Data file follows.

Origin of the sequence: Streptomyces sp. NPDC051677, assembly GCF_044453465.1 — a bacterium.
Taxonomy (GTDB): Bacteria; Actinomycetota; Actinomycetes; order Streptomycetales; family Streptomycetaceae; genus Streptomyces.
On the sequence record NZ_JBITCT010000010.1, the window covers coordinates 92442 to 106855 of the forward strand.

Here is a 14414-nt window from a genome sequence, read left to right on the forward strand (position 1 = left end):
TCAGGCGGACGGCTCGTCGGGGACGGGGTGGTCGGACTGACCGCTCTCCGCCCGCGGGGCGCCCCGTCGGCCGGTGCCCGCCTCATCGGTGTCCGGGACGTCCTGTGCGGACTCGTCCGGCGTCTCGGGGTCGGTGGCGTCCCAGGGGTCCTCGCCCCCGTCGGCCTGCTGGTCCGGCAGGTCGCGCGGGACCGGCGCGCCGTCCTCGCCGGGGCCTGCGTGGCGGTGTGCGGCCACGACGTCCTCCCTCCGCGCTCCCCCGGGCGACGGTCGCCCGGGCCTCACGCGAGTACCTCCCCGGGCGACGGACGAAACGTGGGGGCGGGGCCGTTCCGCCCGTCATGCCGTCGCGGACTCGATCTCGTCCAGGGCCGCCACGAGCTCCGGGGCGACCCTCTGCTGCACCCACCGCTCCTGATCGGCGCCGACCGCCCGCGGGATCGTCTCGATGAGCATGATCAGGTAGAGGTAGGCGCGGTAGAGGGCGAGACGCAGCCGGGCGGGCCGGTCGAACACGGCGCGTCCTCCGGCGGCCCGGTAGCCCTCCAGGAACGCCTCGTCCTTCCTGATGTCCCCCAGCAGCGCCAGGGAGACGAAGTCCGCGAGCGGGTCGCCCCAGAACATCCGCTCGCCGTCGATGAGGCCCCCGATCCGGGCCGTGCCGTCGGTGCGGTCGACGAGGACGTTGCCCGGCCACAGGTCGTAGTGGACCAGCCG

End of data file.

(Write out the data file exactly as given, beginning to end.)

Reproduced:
Origin of the sequence: Streptomyces sp. NPDC051677, assembly GCF_044453465.1 — a bacterium.
Taxonomy (GTDB): Bacteria; Actinomycetota; Actinomycetes; order Streptomycetales; family Streptomycetaceae; genus Streptomyces.
On the sequence record NZ_JBITCT010000010.1, the window covers coordinates 92442 to 106855 of the forward strand.

Here is a 14414-nt window from a genome sequence, read left to right on the forward strand (position 1 = left end):
TCAGGCGGACGGCTCGTCGGGGACGGGGTGGTCGGACTGACCGCTCTCCGCCCGCGGGGCGCCCCGTCGGCCGGTGCCCGCCTCATCGGTGTCCGGGACGTCCTGTGCGGACTCGTCCGGCGTCTCGGGGTCGGTGGCGTCCCAGGGGTCCTCGCCCCCGTCGGCCTGCTGGTCCGGCAGGTCGCGCGGGACCGGCGCGCCGTCCTCGCCGGGGCCTGCGTGGCGGTGTGCGGCCACGACGTCCTCCCTCCGCGCTCCCCCGGGCGACGGTCGCCCGGGCCTCACGCGAGTACCTCCCCGGGCGACGGACGAAACGTGGGGGCGGGGCCGTTCCGCCCGTCATGCCGTCGCGGACTCGATCTCGTCCAGGGCCGCCACGAGCTCCGGGGCGACCCTCTGCTGCACCCACCGCTCCTGATCGGCGCCGACCGCCCGCGGGATCGTCTCGATGAGCATGATCAGGTAGAGGTAGGCGCGGTAGAGGGCGAGACGCAGCCGGGCGGGCCGGTCGAACACGGCGCGTCCTCCGGCGGCCCGGTAGCCCTCCAGGAACGCCTCGTCCTTCCTGATGTCCCCCAGCAGCGCCAGGGAGACGAAGTCCGCGAGCGGGTCGCCCCAGAACATCCGCTCGCCGTCGATGAGGCCCCCGATCCGGGCCGTGCCGTCGGTGCGGTCGACGAGGACGTTGCCCGGCCACAGGTCGTAGTGGACCAGCCG